Supposing you have tried and failed again and again. You may have a fresh start any moment you choose, for this thing we call “failure” is not the falling down, but the staying down.
Sometimes you read a quotation and think ‘pretentious rubbish’ and sometimes you read one and think ‘that’s it! Perfect.’ For me, the above quote is one of the latter.
If I had read it a few years ago I probably would have been in the other camp.
What happened between then and now was a lot of things, including for a time, being a total failure on many levels.
I had a bit of a rocky break-up with my childhood sweetheart at uni, I forced myself to go out there and feel good and found a new person to share my life with, got carried away with the emotion of it all, got engaged, got pregnant. I battled my way through final year of uni getting bumpier and bumpier and see-sawing from ecstatically happy to pathetic and miserable as the rollercoasters of university life and pregnancy met and multiplied. Liberty dragged me through the crap bits and kept me laughing so I finished on a high, ready to face the world when Baby arrived and determined to live the life I dreamed of, now I was accustomed to the idea of motherhood.
Then PND hit. At about the same time that the fuzzy honeymoon period of my new relationship ran out. I crashed and burned and cried and fell apart, picked Tori up and walked out of the flat.
But I got up, brushed myself down, walked back in and determined to make the best of it for our baby girl. In hindsight, I probably should have stayed out but I can’t go back and I can’t change the past so there’s no point dwelling on it.
I went back and slowly but steadily sank further and further into the fog of depression, setting aside who I was in order to keep my partner and my baby happy. I thought that would fix everything.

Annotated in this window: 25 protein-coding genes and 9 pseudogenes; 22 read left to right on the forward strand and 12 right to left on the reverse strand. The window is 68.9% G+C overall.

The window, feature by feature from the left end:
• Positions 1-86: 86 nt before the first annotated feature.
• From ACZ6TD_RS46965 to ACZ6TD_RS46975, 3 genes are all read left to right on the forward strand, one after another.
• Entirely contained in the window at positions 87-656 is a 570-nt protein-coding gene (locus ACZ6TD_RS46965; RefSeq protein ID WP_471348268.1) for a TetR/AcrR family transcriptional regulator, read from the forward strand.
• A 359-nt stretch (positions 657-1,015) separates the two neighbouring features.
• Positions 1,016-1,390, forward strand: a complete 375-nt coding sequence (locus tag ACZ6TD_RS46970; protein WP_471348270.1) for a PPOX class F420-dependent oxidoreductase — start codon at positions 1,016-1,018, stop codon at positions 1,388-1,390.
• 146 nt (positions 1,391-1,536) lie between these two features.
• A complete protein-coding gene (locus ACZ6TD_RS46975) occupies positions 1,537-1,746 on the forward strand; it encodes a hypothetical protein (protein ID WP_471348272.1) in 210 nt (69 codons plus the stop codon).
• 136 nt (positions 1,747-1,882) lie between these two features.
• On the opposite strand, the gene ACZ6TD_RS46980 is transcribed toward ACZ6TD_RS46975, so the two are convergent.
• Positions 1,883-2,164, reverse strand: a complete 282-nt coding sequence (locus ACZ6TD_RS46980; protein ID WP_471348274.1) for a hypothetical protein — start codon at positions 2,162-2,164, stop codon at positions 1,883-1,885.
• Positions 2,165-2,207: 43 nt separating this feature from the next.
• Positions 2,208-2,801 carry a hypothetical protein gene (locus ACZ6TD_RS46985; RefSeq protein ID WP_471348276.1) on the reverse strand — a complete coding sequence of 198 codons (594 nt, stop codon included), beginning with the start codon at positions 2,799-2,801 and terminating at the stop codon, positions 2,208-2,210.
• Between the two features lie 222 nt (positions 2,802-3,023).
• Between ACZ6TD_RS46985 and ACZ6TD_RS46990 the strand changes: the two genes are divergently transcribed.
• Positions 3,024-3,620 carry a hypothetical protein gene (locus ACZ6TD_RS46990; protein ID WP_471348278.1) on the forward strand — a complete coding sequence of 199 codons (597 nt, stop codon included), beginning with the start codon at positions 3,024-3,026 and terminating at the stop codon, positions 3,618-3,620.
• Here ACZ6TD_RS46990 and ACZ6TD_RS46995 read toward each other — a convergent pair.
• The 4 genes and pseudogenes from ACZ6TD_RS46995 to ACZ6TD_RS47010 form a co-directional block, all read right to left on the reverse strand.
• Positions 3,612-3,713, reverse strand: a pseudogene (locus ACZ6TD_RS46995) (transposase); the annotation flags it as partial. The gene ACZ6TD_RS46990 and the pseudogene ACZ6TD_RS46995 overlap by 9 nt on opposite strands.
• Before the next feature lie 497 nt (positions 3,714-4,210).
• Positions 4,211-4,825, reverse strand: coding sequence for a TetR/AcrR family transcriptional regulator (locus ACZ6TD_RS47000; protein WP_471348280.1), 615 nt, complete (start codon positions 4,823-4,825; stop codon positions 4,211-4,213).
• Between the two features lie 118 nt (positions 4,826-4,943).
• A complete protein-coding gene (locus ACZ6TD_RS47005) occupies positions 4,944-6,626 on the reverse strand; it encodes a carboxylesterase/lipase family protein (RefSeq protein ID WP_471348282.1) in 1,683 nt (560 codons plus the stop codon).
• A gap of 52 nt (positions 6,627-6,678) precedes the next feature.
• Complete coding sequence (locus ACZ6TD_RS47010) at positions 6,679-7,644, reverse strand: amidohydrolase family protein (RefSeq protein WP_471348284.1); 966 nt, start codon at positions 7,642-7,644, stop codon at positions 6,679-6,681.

I was determined for a number of reasons that Tori wouldn’t be an only child and so, despite everything, I got pregnant again. Ready for this to be a whole new start.
It wasn’t. It made it worse.
I lost my desire for life. I didn’t want to play with the kids, I didn’t want to talk to or see anyone, I couldn’t focus on anything, I let everything in the house pile up til it was at a point that both depressed me even further and overwhelmed me too much to fix. I just stared at Facebook all day because I could click through lots of things not having to concentrate for longer than a few seconds.
I made sure the kids were clean and fed and safe. I never dropped that responsibility, but I didn’t enhance it. I didn’t want to sit on the floor and be silly or colour in or anything. No urge to at all.
So I went on anti-depressants. What people often don’t realise is that anti-depressants don’t make you happy. They just make you numb.
I wasn’t sad anymore but I wasn’t anything else either. I still didn’t want to play with the kids and I simply didn’t care about the washing up or the cobwebs.
And I wallowed and I didn’t get back up.
I failed at a million little things and I let that failure define me.
Then I cracked. I thought some dark, depressing things and a voice in my head said ‘enough’.
I had friends and family who loved me and it wasn’t doing any of the four of us in the household any good me being the way I was.
So I left.
And in doing so I stopped failing.
I took the kids and me out of an unhealthy situation and started over.
I found my way through, not on my own, but with help. I got myself and the kids a flat and started to pick myself up.
I play with the kids, I colour in, we go to the park and play silly games. I can focus on things for longer than forty seconds. I laugh. I still suck at housework but I try and I do enough for the place to be clean, even if it’s messy (and I genuinely don’t own an iron…).
I still fail. But I am not a failure.
I keep trying. That’s the difference.